The Kif Strike Back is followed by Chanur’s Homecoming and Chanur’s Legacy. This series is solid hard-ish space opera, perhaps a little past its sell-by date – but when did that ever stop a science fiction reader? The Compact Space quintet doesn’t pretend to offer relevance to a twenty-first century reader; it didn’t to a reader back in the 1980s. And back then, I suspect, it felt a little like one of those wind-up toys from an earlier generation, a bit clunky, no smoothly rounded corners or brightly-coloured moulded plastic… but it did something interesting and fun. And sometimes that’s all you want from a book.

Chanur’s Venture, CJ Cherryh

chanursventureChanur’s Venture, CJ Cherryh (1984)
Review by Ian Sales

The first novel in the Compact Space quintet, The Pride of Chanur, was shortlisted for the Hugo Award but lost out to Isaac Asimov’s Foundation’s Edge. Chanur’s Venture, the second book of the series, did not even make the shortlist. Which is a shame, as it’s a better book than the first. It’s not a sequel per se to The Pride of Chanur – which likely was written as a standalone – but the start of a new story which picks up from that opening novel. The same characters appear, and the same backplot drives the story, but the narrative continues through three books to a fresh resolution. It’s almost as if The Pride of Chanur were the prototype for the three books which follow it: Chanur’s Venture, The Kif Strike Back and Chanur’s Homecoming. A fifth book, Chanur’s Legacy, appeared some six years later and features the offspring of the previous books’ protagonist.

Compact Space is a small region of the galaxy populated by seven races, four oxygen-breathing and three methane-breathing, which trade with each other. There are the leonine hani, the ape-like mahendo’sat, the rat-like kif and the avian shto on the oxygen side; and the wyrm-like tc’a, “yellow sticklike” chi, and the “black nests of hair-snarl with spider legs” knnn (I have to wonder if the knnn were a major inspiration for the Shadows in Babylon 5). In The Pride of Chanur, a strange alien sneaked aboard Pyanfar Chanur’s merchant ship, after escaping from the kif. The alien proved to be a human being called Tully, the surviving member of a human expedition into Compact Space that had been ambushed by the kif. Various shenanigans ensued, Pyanfar Chanur managed to save the day, and Tully, and a future trading with humans seemed both likely and desirable.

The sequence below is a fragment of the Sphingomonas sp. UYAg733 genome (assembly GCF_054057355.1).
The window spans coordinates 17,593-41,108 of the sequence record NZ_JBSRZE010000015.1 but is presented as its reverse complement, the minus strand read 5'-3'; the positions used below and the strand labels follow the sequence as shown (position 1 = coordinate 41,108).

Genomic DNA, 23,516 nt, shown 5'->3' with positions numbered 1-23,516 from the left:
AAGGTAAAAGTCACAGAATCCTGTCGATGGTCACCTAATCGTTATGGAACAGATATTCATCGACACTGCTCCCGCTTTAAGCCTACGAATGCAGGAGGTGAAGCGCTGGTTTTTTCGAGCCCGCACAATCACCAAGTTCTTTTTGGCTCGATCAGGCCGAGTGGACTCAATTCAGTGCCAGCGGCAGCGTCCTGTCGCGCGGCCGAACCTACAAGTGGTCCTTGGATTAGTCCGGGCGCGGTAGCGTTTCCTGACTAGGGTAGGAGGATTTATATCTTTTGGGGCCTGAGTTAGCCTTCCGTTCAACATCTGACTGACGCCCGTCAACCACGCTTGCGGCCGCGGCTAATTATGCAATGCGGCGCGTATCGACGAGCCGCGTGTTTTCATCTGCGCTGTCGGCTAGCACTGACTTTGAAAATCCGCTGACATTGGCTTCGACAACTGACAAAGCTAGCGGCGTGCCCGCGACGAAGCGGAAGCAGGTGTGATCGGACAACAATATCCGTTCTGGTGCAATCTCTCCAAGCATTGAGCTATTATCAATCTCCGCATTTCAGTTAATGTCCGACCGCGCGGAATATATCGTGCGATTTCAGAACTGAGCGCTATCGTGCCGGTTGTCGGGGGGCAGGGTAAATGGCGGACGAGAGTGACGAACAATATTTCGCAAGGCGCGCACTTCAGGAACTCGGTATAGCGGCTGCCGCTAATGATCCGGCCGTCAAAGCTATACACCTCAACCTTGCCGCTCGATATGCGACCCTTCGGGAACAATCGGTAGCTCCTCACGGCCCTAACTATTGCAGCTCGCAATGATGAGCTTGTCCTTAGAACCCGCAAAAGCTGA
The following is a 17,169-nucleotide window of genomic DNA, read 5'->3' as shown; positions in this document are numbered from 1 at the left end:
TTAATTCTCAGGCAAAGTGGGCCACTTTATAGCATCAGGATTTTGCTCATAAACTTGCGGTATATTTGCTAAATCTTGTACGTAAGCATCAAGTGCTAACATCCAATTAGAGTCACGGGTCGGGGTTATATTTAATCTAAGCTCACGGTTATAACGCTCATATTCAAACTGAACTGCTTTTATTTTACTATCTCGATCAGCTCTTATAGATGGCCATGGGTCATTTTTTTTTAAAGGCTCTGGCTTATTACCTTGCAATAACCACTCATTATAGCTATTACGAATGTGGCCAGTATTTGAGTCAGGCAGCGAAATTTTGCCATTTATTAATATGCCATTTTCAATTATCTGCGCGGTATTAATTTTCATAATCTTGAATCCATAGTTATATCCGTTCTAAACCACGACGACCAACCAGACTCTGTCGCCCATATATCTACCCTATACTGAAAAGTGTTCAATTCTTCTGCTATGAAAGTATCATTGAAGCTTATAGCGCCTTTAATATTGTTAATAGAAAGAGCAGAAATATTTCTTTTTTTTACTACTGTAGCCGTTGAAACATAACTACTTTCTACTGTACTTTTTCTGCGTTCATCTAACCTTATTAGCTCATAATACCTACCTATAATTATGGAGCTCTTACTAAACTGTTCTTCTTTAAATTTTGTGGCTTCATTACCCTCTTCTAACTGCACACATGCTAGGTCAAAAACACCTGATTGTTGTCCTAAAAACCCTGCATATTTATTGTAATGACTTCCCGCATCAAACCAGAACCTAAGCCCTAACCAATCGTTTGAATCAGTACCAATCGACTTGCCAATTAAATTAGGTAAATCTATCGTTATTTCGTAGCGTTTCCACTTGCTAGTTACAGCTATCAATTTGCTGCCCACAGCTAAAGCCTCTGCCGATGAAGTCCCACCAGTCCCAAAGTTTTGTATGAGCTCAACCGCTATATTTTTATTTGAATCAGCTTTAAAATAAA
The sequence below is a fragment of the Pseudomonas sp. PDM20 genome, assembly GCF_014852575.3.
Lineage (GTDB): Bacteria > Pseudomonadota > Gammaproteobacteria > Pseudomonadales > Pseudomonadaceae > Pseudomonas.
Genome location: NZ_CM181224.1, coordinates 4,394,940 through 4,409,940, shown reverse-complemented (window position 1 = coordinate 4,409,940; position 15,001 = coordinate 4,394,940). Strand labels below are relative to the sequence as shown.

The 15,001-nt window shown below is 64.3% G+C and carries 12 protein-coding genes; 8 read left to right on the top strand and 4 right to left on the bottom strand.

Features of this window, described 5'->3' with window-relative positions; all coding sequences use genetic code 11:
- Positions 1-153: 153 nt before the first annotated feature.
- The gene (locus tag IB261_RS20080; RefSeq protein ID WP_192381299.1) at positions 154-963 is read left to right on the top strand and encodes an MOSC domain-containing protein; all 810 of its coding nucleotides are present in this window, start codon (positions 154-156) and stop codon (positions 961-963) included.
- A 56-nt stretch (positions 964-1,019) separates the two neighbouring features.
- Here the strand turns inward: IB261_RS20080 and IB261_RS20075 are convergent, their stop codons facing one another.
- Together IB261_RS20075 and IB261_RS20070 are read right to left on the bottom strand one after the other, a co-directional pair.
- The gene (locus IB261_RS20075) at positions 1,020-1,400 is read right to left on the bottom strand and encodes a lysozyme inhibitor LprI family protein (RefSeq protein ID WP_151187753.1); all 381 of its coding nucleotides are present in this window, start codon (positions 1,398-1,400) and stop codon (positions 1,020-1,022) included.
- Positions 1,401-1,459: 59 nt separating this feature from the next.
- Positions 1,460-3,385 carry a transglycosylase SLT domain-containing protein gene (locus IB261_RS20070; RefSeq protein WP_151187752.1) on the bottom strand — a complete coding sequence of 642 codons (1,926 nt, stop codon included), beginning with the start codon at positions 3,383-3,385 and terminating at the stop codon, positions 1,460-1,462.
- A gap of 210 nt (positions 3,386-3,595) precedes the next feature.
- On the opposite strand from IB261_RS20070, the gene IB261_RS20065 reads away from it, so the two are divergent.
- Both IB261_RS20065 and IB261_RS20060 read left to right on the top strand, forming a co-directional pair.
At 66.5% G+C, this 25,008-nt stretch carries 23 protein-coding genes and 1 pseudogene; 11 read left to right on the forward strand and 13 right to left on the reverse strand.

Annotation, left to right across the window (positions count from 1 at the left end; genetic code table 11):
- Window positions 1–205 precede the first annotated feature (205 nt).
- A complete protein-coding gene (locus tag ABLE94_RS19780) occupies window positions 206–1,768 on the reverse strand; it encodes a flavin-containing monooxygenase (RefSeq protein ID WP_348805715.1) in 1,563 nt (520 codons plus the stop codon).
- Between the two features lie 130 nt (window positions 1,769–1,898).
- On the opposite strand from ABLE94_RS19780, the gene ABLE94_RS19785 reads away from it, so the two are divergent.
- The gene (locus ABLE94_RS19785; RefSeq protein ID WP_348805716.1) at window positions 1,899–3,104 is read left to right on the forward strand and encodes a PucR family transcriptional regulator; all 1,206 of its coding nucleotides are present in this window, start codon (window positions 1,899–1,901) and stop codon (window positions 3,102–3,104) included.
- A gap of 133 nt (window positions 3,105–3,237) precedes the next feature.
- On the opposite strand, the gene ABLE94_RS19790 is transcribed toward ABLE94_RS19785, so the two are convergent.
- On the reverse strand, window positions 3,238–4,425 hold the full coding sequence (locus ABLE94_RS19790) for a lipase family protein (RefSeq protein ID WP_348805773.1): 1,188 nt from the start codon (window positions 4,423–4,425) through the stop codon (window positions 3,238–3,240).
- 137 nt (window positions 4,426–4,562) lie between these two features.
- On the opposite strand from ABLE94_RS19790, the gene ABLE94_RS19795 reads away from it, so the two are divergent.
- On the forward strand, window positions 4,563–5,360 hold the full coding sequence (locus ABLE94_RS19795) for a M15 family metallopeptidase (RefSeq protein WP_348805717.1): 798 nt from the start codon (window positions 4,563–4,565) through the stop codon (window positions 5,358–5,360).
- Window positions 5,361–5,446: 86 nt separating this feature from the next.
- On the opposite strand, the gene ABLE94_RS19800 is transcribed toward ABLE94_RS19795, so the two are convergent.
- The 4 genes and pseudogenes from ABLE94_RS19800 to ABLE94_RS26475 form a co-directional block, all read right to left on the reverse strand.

Chanur’s Venture opens, as did the first book, on Meetpoint Station, a sort of interstellar Checkpoint Charlie for all seven races. The Pride of Chanur is docked, and Chanur herself is still under a cloud after the adventures of the first book. And then a mahendo’sat contact, Goldtooth, tells her that he has a “package” for her. It’s Tully, of course. Again. And the kif are after him. Again. It seems that after he returned to human space, his superiors put together a flotilla to start trading in Compact Space, but it too was ambushed – either by the kif or the knnn. But now the mahendo’sat are involved, and they’ve given Tully some documentation which shows kif and shto collusion in the whole affair. The Pride of Chanur must take Tully from Meetpoint Station to Maing Tol in mahendo’sat space, but she has kif on her tail… and at Kshshti, one of the stops en route, they attack and spirit away Tully…